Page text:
Wednesday, May 25, 2011

Jesus is Gentle

More nuggets from Nouwen:  Today I was reading the May 25th entry from Bread for the Journey.  Needless to say, I liked what I read.

Henri Nouwen writes: Jesus came to bring good news to the poor, sight to the blind, and freedom to prisoners (Luke 4:18-19) in all he says, and thus he reveals God's immense compassion.  As his followers, we are called to that same gentleness.


Wednesday, May 18, 2011

Pedal for Prisoners

Front Row (L to R):

Corinne Verhoef, Karin Sajdak, Corrine Verschuure
Back Row  (L to R)
Gary Verhoef, Bill Schinkel, Pastor Rick

This group of bike riders is getting ready to Pedal for Prisoners.  We're going to ride RAGBRAI (Register's Annual Great Bike Ride Across Iowa) this July.  We're training our minds and bodies to tackle the hills, heat and humidity that we'll face while riding Iowa's roads with thousands of others.  It will be quite a challenge. Why?  For two reasons: Fun and Funds.  First - it's fun.  All of us like to ride our bicycles, to pedal from place to place.  Second - we want to raise funds.  We want to raise funds for New Life Prison Church to promote sustainable ministry.  Will you rise up to the challenge too & sponsor one of us?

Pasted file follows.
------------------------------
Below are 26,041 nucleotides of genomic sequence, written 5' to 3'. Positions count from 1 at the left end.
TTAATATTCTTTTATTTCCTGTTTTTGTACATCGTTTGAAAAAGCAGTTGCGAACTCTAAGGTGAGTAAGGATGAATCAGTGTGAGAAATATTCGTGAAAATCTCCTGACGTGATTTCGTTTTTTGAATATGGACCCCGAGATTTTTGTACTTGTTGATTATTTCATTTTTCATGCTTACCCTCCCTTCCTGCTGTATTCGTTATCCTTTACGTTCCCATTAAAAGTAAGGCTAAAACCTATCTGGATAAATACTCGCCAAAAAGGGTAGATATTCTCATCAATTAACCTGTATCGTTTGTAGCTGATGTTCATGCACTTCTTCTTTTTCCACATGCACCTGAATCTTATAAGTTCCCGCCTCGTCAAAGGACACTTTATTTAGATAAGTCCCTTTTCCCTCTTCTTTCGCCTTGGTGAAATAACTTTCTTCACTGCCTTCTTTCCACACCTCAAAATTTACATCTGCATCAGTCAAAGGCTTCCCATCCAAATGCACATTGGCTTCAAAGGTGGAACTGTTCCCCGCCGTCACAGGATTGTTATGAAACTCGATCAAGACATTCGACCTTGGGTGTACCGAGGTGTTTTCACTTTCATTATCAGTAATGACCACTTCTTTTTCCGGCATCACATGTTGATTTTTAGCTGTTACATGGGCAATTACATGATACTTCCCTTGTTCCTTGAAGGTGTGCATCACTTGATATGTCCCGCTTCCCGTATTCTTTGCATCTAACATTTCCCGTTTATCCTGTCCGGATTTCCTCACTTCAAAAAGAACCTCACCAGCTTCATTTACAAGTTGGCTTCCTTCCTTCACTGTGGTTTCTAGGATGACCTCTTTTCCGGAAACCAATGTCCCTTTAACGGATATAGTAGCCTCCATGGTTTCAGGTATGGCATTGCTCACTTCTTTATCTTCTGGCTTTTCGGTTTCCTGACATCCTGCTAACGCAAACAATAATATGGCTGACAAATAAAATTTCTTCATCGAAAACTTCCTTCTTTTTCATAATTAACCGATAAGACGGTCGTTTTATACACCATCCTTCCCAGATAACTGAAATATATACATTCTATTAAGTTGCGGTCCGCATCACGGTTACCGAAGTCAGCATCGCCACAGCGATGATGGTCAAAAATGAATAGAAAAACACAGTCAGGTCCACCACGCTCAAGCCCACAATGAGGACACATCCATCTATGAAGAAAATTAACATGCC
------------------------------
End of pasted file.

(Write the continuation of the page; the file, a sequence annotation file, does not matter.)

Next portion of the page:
The corn is growing in central Iowa.  The other day I took this photo near Pella Christian High School.  It's a picture of a one inch high corn plant.  Only a week or two back, it was planted as a small seed in the rich Iowa soil.  And now it's growing inch by inch.  And God.  God makes it grow!

It's hard to believe that this tiny shoot will be taller than me in a few short months.  With adequate sunshine and rain, the tiny green plant will tower over my six-foot frame in no time.  Before you know it, the stalk will get thicker & taller; eventually this corn plant will contribute its part for the harvest.